Our View: Ask your neighbor for a cup of sugar

Because we have no idea how much you paid attention in economics class, we’ll spell it out for you.

Shopping local helps everyone.

Next time you go to a major chain store, flip over whatever you’re about to buy (not usually applicable for food) and see what country it’s from. Chances are it doesn’t say “Made in the U.S.A.” – the last thing made in the U.S.A. was John Cougar Mellencamp. So where do you think some of your money is going when you buy products from elsewhere in the world?

Even when you do buy from a chain company where the product is made in the United States, the money still flies far from the cash register in Kent and pads the pockets of a man who probably hasn’t seen a $20 bill since 1984. It’s not helping the plumber up the road, and it’s not helping the dentist three blocks away.

Many college students assume that if they buy from a chain store, the prices will be lower, and they can save a few bucks for their next trip to the pizza parlor. But the reality is prices aren’t that much different at mom-and-pop stores.

Need a loaf of bread? Go to Kent Foods Co-Op. Not only will the bread most likely be healthier for you to eat, but the money goes to the locals who help run and support the company.

Need a kitchen table? Bypass Ikea and check out Einstein’s Attic. You’ll get a pretty retro (tell your friends it’s vintage) table that will be way cheaper because it’s secondhand.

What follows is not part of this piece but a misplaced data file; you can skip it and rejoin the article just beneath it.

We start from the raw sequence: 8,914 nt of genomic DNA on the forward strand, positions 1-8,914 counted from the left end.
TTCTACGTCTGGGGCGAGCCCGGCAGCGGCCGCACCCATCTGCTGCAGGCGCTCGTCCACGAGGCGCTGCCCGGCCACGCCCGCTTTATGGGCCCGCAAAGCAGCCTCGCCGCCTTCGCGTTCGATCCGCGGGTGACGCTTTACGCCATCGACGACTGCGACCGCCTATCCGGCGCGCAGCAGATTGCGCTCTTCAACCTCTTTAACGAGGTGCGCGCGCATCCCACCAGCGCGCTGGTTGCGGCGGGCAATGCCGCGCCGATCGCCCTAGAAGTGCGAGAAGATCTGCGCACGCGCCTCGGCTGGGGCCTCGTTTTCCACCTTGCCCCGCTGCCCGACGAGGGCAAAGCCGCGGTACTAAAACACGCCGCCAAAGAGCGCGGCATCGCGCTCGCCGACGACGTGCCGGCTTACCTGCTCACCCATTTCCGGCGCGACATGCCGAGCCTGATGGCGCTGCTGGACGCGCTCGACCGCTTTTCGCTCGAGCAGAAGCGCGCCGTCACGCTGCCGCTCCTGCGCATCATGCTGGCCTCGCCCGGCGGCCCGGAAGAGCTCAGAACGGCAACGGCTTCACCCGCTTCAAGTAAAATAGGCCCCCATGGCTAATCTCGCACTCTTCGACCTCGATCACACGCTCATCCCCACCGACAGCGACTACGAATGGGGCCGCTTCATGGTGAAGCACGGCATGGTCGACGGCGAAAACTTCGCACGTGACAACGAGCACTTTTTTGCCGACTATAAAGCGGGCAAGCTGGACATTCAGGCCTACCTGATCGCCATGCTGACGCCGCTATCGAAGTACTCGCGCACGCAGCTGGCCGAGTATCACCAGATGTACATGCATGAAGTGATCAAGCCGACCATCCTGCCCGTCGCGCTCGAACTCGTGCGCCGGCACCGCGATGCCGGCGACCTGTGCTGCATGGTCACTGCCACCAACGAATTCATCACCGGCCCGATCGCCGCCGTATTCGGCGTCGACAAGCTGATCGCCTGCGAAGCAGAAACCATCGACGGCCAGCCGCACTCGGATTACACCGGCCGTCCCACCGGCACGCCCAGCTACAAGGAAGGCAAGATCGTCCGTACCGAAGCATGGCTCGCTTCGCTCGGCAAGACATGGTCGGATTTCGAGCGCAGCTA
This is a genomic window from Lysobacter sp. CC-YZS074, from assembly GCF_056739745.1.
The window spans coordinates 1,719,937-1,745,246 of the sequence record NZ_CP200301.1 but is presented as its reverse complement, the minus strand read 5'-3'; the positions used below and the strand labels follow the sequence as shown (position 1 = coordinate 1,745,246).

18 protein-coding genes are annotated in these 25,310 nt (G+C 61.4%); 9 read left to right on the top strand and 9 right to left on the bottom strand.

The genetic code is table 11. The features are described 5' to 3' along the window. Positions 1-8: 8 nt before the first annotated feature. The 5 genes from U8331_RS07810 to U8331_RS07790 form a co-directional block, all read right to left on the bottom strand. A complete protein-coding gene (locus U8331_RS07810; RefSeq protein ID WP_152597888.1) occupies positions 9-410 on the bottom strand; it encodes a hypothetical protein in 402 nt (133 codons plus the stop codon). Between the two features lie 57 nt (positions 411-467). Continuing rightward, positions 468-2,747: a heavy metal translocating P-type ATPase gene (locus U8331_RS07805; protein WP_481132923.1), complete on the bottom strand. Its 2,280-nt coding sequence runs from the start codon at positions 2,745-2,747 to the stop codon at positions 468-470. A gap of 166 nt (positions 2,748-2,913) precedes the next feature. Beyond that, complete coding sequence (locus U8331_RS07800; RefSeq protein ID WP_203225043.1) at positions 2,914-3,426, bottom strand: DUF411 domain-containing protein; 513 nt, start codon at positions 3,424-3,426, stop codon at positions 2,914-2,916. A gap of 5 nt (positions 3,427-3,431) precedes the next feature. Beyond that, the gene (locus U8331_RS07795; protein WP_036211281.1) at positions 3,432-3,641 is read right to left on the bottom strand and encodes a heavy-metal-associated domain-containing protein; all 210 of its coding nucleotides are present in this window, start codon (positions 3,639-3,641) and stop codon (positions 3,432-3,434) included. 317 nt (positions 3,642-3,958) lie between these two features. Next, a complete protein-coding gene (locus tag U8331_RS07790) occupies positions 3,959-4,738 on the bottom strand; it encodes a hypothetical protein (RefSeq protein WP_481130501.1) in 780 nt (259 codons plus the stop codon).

Looking for a quick lunch? The pizza chains don’t need to be your only option. There are places in Kent that are locally owned, such as Anthony’s Coffee and Cakes and the Franklin Square Deli, that aren’t overpriced, and sometimes you can even get coupons from yet another locally owned company. Plus, sometimes the local eateries serve foods that have been grown locally as well. Talk about killing two birds with one stone.

The health of the local economy will have a much more immediate impact on students than the national economy.

We’d like to think students would hate to see the city of Kent turn into a town run only by chain stores that could make the area look like Anytown, U.S.A. Small businesses are often the first to feel the pangs of an economy in trouble, and it would be a sad day to watch these stores close when they’ve been around for years, or even decades in some cases.

Shopping locally helps with more than just the economy. We’d all breathe a little easier with less pollution in the air if 18-wheelers weren’t rolling in to drop off ingredients from Mexico to restaurants. You can walk to most of the stores from dorms or apartments in town, so you’ll save some money on gas as well.

Every little bit helps. Even if once a week you forgo your trip to Applebee’s for a trip to a local restaurant, you’re doing your part. Talk up these stores to your friends and take a trip with a few of them. Next time you have to get a birthday gift for that lucky guy or girl in your life, go to a local boutique instead of Target. Not only will you be helping that store, but the gift will most likely be much more unique than one made in bulk somewhere in Thailand.

All politics is local, but so is all economy.

The above editorial is the consensus opinion of the Daily Kent Stater editorial board.